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Tori Amos live!

| August 5, 2009 | 2 Comments

Chicago Theatre, Chicago
Monday, August 3, 2009

Tori Amos in Chicago

Over the last two decades, Tori Amos has become one of the most prolific recording artists to emerge from the alternative era. With 10 studio albums in addition to a box set brimming with b-sides, the piano siren’s sheer output is a bit overwhelming. Especially when her 2002 album Scarlet’s Walk, 2005’s The Beekeeper, and this year’s Abnormally Attracted To Sin have all clocked in at at least 17 tracks each. That’s not even counting 2007’s American Doll Posse, a staggering 23-song production. In fact, in describing the copper-haired chanteuse, “prolific” almost seems too soft a word. 

For a full-blown Tori Amos picture gallery, visit www.illinoisentertainerphoto.com!

The end result of such, ahem, ambition, is an overload of uneveness. There’s no denying the impact of Amos’ previous efforts; Little Earthquakes, Under The Pink, Boys For Pele, and From The Choirgirl Hotel still stand as notable, if not groundbreaking, ’90s records. Unfortunately, setting the bar so high early on, the sprawl of Amos’ modern output become that much harder to justify, coming across as unrestrained excess more than anything else.

All of which has bled over into Amos’ live show. As a performer, the singer/pianist is still in a class by herself. Theatrical, otherworldly, strangely hyper-sexual, and continually disarmingly intimate, the she crafts a performance that is undeniably her own. Alas, even the most unique performance is only as engaging as its material.   

Clad in a gold-and-silver costume complete with cape, Amos hit the Chicago Theatre Monday night looking like one of the Avengers by way of American Apparel. The performance found her in town behind Sin, an album drenched in spacy echo and reverb that comes across as a companion piece to 1999’s To Venus And Back , with the mature AC of Scarlet and some Choirgirl aesthetic thrown in for good measure. It’s a combination that covers territory familiar to the singer’s earlier material, but lacks the connection made through those previous albums. Live, Sin didn’t fare much better. Even those that presented an interesting idea, such as “Lady In Blue,” which channels a the spirit of a mournful cabaret piano bar, overstayed their welcome. Similarly, the muddy “Police Me” ultimately proved aimless and teetering.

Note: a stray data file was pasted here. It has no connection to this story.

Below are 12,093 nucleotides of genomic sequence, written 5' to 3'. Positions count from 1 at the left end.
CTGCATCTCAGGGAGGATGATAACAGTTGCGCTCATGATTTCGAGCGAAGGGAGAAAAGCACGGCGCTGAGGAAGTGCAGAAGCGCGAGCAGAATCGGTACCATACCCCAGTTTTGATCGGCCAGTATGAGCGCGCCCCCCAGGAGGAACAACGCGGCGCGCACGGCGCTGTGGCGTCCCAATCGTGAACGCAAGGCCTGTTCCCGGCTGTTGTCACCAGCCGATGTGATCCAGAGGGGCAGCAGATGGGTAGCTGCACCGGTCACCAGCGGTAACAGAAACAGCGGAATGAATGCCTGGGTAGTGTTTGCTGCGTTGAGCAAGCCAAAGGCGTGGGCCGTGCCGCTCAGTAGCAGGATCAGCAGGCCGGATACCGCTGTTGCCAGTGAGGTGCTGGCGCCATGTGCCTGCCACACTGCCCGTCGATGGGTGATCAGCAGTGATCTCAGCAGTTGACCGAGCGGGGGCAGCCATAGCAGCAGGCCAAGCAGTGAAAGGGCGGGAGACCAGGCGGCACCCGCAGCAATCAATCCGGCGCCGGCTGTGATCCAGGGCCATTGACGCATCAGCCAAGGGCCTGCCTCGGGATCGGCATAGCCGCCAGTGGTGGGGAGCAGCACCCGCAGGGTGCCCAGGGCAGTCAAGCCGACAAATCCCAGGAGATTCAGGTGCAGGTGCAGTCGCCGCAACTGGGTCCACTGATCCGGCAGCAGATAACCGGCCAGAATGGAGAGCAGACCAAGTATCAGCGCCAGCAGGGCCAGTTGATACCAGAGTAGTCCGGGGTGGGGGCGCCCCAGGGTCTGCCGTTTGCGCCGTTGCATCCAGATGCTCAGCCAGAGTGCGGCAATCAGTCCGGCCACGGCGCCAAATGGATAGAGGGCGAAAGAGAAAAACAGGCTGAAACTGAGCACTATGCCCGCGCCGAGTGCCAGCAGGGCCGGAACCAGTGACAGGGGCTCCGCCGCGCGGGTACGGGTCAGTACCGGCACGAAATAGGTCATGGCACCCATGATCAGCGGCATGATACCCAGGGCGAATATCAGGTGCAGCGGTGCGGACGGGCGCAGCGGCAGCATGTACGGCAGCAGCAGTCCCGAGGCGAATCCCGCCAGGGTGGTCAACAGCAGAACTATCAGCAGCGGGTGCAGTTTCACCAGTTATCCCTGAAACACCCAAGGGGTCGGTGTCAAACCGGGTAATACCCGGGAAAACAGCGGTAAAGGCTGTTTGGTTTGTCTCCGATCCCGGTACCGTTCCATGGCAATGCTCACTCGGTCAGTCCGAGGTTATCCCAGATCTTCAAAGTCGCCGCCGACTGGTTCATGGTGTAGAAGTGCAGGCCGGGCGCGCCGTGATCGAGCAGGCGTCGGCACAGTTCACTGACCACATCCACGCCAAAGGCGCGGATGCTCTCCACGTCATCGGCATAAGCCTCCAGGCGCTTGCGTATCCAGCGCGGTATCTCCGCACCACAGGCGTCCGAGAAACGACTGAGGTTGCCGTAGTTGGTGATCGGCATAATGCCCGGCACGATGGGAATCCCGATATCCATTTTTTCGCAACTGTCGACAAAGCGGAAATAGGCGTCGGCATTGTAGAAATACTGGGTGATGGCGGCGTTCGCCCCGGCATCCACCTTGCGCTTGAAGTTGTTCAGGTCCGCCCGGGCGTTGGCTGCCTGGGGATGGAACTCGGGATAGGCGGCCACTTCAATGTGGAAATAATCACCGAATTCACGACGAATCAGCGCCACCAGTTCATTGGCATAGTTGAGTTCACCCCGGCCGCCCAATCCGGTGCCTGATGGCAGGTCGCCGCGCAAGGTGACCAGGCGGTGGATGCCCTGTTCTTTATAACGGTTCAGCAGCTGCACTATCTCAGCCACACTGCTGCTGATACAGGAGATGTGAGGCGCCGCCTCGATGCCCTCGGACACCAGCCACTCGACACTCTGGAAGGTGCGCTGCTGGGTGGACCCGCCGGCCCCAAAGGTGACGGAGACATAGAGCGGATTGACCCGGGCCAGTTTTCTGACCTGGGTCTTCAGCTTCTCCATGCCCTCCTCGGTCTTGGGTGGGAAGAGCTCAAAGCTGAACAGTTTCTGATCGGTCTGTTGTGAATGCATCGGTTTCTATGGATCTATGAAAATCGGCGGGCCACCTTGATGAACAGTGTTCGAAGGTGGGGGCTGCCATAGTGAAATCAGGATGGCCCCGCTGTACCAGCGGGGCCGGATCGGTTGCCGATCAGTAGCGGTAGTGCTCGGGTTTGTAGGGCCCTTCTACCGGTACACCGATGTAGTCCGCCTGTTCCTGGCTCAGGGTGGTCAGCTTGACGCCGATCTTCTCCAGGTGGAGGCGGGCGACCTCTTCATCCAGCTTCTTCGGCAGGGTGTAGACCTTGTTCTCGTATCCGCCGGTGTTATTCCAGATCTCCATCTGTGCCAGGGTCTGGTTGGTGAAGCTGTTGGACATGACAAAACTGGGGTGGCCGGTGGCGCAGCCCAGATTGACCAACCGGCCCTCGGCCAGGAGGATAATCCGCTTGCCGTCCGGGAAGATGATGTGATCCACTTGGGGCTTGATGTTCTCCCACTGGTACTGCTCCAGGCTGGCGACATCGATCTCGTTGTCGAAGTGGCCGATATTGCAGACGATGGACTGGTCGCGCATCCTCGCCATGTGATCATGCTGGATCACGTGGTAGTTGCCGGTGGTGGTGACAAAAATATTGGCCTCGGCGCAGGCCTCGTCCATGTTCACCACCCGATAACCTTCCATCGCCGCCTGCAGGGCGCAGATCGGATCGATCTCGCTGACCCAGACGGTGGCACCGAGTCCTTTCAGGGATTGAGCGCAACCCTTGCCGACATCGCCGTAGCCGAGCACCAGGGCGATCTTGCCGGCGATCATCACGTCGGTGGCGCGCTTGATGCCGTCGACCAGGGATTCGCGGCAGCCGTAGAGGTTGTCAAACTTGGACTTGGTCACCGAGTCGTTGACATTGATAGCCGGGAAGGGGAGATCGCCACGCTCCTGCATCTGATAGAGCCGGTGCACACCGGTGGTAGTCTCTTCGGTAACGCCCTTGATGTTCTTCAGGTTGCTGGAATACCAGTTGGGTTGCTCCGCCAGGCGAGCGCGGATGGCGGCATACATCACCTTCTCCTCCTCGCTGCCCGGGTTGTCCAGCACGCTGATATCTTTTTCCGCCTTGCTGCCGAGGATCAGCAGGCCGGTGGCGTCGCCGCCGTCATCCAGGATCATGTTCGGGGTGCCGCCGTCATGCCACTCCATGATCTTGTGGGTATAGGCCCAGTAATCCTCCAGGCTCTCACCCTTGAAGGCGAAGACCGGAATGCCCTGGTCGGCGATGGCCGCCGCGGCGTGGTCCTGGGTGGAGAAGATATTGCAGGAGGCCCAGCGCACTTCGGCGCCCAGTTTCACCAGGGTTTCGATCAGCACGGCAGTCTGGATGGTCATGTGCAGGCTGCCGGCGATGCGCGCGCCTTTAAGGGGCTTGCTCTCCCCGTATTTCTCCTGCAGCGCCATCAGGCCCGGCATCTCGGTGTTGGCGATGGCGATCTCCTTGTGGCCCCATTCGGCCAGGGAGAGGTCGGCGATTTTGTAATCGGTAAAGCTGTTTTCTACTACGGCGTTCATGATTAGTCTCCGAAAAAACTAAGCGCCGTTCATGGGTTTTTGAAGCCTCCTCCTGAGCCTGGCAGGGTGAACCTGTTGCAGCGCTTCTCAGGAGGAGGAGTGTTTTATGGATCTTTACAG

Fortunately, and not surprisingly, Amos’ earlier material continued to stand the test of time, with the Chicago Theatre proving the perfect venue. With its superior acoustics, the room quickly established itself as the third most important instrument throughout the evening. Amos has mastered utilizing her voice in countless ways to various effects, from breathy and overstated throughout “Cornflake Girl” to dramatic and exasperated during “Bouncing Off Clouds,” where Amos belted out “We could be bay-OUNcing off the top of these clow-eee-ouds!” But nowhere did the room and the singer’s voice stand out more than “Leather,” wherein Amos barely let out a hushed whisper of the track’s chorus. It was a slow, deliberate, and sparse technique, yet one that resonated throughout the theater to impressive effect. Later, during the rambunctious and engaging show-closer “Big Wheel,” Amos took her set to the opposite extreme, belting out a declaration of “I am an M-I-L-F,” which the crowd quickly followed up with “Don’t you forget!” Elsewhere, the singer toned town the theatrics for “Josephine,” a more majestic and less showy piano piece. Likewise, “Pandora’s Aquarium” proved a showing of Amos’ restraint, resulting in a more jazzy, shuffled production, while “Northern Lad” came across elegant and vulnerable.

Jaime de’Medici

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  1. John says:

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